After Dr. Eugenia Cheng earned her doctorate in pure mathematics, she made it her mission to spread the beauty and power of math to a wider audience. Now she’s the Scientist-in-Residence at the School of the Art Institute of Chicago.
At a live Nerdette event at Steppenwolf Theatre, Cheng talked about how one plus one doesn’t always equal two and why math isn’t black and white. Here’s an excerpt:
People think ‘Oh, well. math is just all about getting the right answer, isn’t it?‘. But, math isn’t just about getting the right answer. Math is about understanding things better. It is about looking at the world around you and looking at it from a different point of view in order to gain more insight into it.
And honestly, the art students love that cause because they don’t want to solve problems.
They want to make things that somehow give their point of view on the world and math is nothing but giving a point of view on the world.
Every subject is defined by your way of thinking. The mathematical way of thinking is logic. And so it says, ‘what can I understand about this system using logic?’ It does not say, ‘I can understand everything about this situation through logic.’ That is a big mistake.
Sometimes mathematicians make that mistake and think they can understand the whole world through logic and then they get really upset and frustrated.
And then, they withdraw from the world and create the stereotypes of mathematicians, who are kind of crazy and sit in corners or run off into mountains or don’t want to talk to people.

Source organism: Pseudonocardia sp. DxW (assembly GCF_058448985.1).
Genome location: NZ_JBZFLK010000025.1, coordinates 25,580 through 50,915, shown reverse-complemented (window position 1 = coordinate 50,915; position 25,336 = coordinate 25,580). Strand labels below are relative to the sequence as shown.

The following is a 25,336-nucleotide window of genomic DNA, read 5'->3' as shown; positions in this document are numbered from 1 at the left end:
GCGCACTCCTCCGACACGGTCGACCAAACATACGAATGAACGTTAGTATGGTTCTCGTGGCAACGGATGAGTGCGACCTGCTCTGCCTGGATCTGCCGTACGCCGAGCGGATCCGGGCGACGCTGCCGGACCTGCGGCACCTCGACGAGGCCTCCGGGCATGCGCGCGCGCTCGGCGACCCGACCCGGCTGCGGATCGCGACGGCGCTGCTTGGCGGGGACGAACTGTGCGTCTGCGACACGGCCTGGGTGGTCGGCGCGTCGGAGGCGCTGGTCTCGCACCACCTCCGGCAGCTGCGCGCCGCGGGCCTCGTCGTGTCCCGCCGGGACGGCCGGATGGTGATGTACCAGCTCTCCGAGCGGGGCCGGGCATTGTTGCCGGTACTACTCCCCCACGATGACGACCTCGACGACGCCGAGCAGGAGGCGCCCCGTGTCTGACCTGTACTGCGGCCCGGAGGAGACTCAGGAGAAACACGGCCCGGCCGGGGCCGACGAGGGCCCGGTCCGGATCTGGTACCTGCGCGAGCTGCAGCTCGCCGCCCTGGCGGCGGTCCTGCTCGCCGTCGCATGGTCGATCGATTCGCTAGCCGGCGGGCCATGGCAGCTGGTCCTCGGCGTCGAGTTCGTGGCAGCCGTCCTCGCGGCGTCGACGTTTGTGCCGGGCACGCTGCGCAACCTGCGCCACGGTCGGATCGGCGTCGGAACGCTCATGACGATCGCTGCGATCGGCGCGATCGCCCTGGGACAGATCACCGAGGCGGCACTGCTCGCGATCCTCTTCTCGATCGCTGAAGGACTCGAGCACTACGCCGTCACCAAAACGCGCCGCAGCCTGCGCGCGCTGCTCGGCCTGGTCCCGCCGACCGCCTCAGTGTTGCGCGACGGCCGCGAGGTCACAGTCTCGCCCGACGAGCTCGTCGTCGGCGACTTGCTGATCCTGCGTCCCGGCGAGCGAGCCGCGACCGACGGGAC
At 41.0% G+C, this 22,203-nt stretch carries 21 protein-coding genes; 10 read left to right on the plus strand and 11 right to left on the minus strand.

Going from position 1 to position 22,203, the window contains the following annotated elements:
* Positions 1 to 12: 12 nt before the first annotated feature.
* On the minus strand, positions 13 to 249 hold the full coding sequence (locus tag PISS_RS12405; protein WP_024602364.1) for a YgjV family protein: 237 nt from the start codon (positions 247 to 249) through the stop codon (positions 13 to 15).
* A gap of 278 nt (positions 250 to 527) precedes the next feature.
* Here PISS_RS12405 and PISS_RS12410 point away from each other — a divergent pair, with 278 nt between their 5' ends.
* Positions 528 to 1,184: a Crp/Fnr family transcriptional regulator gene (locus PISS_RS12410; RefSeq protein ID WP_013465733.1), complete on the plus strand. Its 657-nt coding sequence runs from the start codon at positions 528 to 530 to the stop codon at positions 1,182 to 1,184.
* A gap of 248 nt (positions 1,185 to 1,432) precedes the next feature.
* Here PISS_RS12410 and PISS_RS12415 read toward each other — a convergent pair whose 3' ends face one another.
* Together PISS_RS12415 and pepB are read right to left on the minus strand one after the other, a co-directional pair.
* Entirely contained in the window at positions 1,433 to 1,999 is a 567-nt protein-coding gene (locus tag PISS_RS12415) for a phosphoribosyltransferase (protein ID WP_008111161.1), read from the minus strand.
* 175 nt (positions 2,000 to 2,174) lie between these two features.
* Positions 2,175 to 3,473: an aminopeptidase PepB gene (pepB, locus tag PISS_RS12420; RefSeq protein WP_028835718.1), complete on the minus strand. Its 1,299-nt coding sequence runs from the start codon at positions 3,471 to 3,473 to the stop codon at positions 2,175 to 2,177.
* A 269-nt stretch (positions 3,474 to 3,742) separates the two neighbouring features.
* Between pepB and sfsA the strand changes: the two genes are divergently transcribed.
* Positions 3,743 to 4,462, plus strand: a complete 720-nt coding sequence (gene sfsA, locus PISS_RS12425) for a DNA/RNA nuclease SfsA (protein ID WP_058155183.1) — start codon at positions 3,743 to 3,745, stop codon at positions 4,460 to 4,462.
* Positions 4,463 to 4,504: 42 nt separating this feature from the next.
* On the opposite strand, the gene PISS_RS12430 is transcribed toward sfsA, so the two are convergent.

The unfortunate things about those stereotypes are that they kind of do exist but the more we talk about them, the more we perpetuate them because people go ‘oh, I am not like that, so I can’t do math’.
But you don’t have to be like that to do math. Maybe you have to be like that to do that kind of math, but there is more there to appreciate, even if you are not going to be the next Field’s Medalist or whatever.
Just like you can walk into the Art Institute and admire a painting, even if you can’t do it. You can go into a restaurant and eat the food, even if you can’t make the food. You can go into a concert and listen to the music, even if you can’t play the music.
I like to say to my art students that I am going to present math like that to them as well… so that you can appreciate it even if you can’t do it.
I have no aim for my math students to become research mathematicians. That would be a high bar to set.
My aim is to get them to appreciate why math is there and to appreciate some of its power and beauty.
Cheng is the author of How to Bake Pi: An Edible Exploration of the Mathematics of Mathematics.